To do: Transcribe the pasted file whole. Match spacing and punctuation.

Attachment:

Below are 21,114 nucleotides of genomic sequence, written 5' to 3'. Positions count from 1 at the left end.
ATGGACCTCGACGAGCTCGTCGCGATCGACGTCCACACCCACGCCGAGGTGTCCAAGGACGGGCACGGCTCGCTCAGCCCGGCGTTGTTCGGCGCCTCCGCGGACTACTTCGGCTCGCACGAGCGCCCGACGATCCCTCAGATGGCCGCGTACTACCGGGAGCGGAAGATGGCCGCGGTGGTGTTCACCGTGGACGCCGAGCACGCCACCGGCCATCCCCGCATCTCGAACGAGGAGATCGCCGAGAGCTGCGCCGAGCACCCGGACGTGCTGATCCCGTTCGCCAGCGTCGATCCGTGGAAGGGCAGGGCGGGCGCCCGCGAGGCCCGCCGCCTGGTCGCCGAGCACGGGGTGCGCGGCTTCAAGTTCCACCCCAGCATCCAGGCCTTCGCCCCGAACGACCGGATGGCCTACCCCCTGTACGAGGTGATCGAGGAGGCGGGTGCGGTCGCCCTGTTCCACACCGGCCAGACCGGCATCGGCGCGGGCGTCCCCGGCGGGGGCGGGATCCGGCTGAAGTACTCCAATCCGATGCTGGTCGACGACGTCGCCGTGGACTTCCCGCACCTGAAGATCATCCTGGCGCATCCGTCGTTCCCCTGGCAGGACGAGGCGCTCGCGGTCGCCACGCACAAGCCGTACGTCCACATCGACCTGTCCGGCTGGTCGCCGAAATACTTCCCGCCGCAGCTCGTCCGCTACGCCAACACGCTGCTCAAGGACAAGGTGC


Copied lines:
Below are 21,114 nucleotides of genomic sequence, written 5' to 3'. Positions count from 1 at the left end.
ATGGACCTCGACGAGCTCGTCGCGATCGACGTCCACACCCACGCCGAGGTGTCCAAGGACGGGCACGGCTCGCTCAGCCCGGCGTTGTTCGGCGCCTCCGCGGACTACTTCGGCTCGCACGAGCGCCCGACGATCCCTCAGATGGCCGCGTACTACCGGGAGCGGAAGATGGCCGCGGTGGTGTTCACCGTGGACGCCGAGCACGCCACCGGCCATCCCCGCATCTCGAACGAGGAGATCGCCGAGAGCTGCGCCGAGCACCCGGACGTGCTGATCCCGTTCGCCAGCGTCGATCCGTGGAAGGGCAGGGCGGGCGCCCGCGAGGCCCGCCGCCTGGTCGCCGAGCACGGGGTGCGCGGCTTCAAGTTCCACCCCAGCATCCAGGCCTTCGCCCCGAACGACCGGATGGCCTACCCCCTGTACGAGGTGATCGAGGAGGCGGGTGCGGTCGCCCTGTTCCACACCGGCCAGACCGGCATCGGCGCGGGCGTCCCCGGCGGGGGCGGGATCCGGCTGAAGTACTCCAATCCGATGCTGGTCGACGACGTCGCCGTGGACTTCCCGCACCTGAAGATCATCCTGGCGCATCCGTCGTTCCCCTGGCAGGACGAGGCGCTCGCGGTCGCCACGCACAAGCCGTACGTCCACATCGACCTGTCCGGCTGGTCGCCGAAATACTTCCCGCCGCAGCTCGTCCGCTACGCCAACACGCTGCTCAAGGACAAGGTGC